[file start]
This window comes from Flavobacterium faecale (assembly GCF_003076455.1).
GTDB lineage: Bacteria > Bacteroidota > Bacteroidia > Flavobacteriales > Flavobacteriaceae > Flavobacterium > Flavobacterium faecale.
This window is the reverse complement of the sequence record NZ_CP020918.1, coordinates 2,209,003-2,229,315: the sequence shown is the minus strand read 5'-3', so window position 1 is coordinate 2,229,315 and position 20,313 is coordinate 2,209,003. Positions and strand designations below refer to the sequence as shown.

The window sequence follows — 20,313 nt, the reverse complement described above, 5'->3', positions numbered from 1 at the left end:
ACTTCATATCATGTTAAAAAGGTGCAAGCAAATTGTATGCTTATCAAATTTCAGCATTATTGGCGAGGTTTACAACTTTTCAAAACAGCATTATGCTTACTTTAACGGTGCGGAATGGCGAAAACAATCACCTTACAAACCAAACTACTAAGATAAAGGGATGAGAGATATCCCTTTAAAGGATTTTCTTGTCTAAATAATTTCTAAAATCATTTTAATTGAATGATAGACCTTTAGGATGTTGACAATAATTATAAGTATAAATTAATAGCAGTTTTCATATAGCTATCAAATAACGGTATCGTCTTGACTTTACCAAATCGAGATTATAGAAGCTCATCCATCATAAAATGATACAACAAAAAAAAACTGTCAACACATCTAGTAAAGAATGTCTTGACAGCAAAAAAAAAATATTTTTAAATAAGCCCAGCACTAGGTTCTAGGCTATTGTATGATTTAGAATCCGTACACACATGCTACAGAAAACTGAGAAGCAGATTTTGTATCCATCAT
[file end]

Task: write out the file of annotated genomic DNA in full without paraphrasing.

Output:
This window comes from Flavobacterium faecale (assembly GCF_003076455.1).
GTDB lineage: Bacteria > Bacteroidota > Bacteroidia > Flavobacteriales > Flavobacteriaceae > Flavobacterium > Flavobacterium faecale.
This window is the reverse complement of the sequence record NZ_CP020918.1, coordinates 2,209,003-2,229,315: the sequence shown is the minus strand read 5'-3', so window position 1 is coordinate 2,229,315 and position 20,313 is coordinate 2,209,003. Positions and strand designations below refer to the sequence as shown.

The window sequence follows — 20,313 nt, the reverse complement described above, 5'->3', positions numbered from 1 at the left end:
ACTTCATATCATGTTAAAAAGGTGCAAGCAAATTGTATGCTTATCAAATTTCAGCATTATTGGCGAGGTTTACAACTTTTCAAAACAGCATTATGCTTACTTTAACGGTGCGGAATGGCGAAAACAATCACCTTACAAACCAAACTACTAAGATAAAGGGATGAGAGATATCCCTTTAAAGGATTTTCTTGTCTAAATAATTTCTAAAATCATTTTAATTGAATGATAGACCTTTAGGATGTTGACAATAATTATAAGTATAAATTAATAGCAGTTTTCATATAGCTATCAAATAACGGTATCGTCTTGACTTTACCAAATCGAGATTATAGAAGCTCATCCATCATAAAATGATACAACAAAAAAAAACTGTCAACACATCTAGTAAAGAATGTCTTGACAGCAAAAAAAAAATATTTTTAAATAAGCCCAGCACTAGGTTCTAGGCTATTGTATGATTTAGAATCCGTACACACATGCTACAGAAAACTGAGAAGCAGATTTTGTATCCATCAT